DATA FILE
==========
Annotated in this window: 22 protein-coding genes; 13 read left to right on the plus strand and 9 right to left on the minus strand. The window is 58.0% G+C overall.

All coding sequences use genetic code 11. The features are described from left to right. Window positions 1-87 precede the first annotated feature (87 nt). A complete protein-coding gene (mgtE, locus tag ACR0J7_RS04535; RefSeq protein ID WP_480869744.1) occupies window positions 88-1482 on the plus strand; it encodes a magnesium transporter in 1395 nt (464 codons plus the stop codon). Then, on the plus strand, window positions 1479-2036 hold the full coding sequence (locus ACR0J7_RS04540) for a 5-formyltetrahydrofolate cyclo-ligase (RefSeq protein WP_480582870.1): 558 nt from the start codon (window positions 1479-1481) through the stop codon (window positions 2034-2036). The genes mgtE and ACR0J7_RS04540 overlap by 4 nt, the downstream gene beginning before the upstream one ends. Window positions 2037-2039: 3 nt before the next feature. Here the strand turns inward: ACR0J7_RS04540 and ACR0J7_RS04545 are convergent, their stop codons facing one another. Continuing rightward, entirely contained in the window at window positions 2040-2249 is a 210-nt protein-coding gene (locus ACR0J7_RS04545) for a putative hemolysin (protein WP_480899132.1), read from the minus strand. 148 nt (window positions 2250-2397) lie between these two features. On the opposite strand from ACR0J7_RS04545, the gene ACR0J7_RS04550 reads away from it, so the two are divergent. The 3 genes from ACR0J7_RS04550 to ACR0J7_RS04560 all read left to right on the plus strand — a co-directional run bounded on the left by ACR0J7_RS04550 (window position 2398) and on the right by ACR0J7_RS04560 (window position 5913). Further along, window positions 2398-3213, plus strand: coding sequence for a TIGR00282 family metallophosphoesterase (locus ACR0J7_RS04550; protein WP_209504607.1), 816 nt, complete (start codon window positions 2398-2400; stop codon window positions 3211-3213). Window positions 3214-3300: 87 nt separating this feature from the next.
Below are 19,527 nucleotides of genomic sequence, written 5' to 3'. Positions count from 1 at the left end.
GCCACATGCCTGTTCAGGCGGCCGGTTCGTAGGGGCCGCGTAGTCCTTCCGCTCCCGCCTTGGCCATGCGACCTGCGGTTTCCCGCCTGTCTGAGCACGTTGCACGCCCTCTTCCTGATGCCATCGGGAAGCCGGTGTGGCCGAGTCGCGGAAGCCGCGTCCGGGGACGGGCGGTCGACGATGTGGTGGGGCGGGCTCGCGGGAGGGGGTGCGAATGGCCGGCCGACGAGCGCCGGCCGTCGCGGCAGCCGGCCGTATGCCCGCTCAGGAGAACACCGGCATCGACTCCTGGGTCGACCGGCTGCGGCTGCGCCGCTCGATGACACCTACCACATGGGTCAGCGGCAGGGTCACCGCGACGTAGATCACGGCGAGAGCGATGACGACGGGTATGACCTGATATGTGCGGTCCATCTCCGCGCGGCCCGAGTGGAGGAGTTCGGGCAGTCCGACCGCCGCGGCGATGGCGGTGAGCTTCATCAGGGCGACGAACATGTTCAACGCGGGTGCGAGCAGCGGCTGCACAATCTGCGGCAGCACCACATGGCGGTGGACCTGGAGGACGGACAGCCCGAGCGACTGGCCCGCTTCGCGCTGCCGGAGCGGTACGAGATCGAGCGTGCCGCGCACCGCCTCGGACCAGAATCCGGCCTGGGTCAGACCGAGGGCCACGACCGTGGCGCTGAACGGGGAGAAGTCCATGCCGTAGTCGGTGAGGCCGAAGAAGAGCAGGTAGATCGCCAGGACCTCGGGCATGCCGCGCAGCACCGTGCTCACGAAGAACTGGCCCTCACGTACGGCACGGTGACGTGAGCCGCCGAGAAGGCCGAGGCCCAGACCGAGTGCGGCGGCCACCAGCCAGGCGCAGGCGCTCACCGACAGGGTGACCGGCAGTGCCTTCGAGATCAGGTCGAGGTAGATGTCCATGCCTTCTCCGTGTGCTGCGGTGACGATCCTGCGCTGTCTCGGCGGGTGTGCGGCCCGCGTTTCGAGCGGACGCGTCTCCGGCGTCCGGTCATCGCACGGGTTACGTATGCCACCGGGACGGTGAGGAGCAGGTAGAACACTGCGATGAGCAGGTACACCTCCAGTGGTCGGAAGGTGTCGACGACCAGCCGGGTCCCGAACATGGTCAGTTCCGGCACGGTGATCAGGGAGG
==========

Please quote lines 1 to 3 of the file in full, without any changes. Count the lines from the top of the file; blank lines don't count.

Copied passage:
Annotated in this window: 22 protein-coding genes; 13 read left to right on the plus strand and 9 right to left on the minus strand. The window is 58.0% G+C overall.

All coding sequences use genetic code 11. The features are described from left to right. Window positions 1-87 precede the first annotated feature (87 nt). A complete protein-coding gene (mgtE, locus tag ACR0J7_RS04535; RefSeq protein ID WP_480869744.1) occupies window positions 88-1482 on the plus strand; it encodes a magnesium transporter in 1395 nt (464 codons plus the stop codon). Then, on the plus strand, window positions 1479-2036 hold the full coding sequence (locus ACR0J7_RS04540) for a 5-formyltetrahydrofolate cyclo-ligase (RefSeq protein WP_480582870.1): 558 nt from the start codon (window positions 1479-1481) through the stop codon (window positions 2034-2036). The genes mgtE and ACR0J7_RS04540 overlap by 4 nt, the downstream gene beginning before the upstream one ends. Window positions 2037-2039: 3 nt before the next feature. Here the strand turns inward: ACR0J7_RS04540 and ACR0J7_RS04545 are convergent, their stop codons facing one another. Continuing rightward, entirely contained in the window at window positions 2040-2249 is a 210-nt protein-coding gene (locus ACR0J7_RS04545) for a putative hemolysin (protein WP_480899132.1), read from the minus strand. 148 nt (window positions 2250-2397) lie between these two features. On the opposite strand from ACR0J7_RS04545, the gene ACR0J7_RS04550 reads away from it, so the two are divergent. The 3 genes from ACR0J7_RS04550 to ACR0J7_RS04560 all read left to right on the plus strand — a co-directional run bounded on the left by ACR0J7_RS04550 (window position 2398) and on the right by ACR0J7_RS04560 (window position 5913). Further along, window positions 2398-3213, plus strand: coding sequence for a TIGR00282 family metallophosphoesterase (locus ACR0J7_RS04550; protein WP_209504607.1), 816 nt, complete (start codon window positions 2398-2400; stop codon window positions 3211-3213). Window positions 3214-3300: 87 nt separating this feature from the next.
Below are 19,527 nucleotides of genomic sequence, written 5' to 3'. Positions count from 1 at the left end.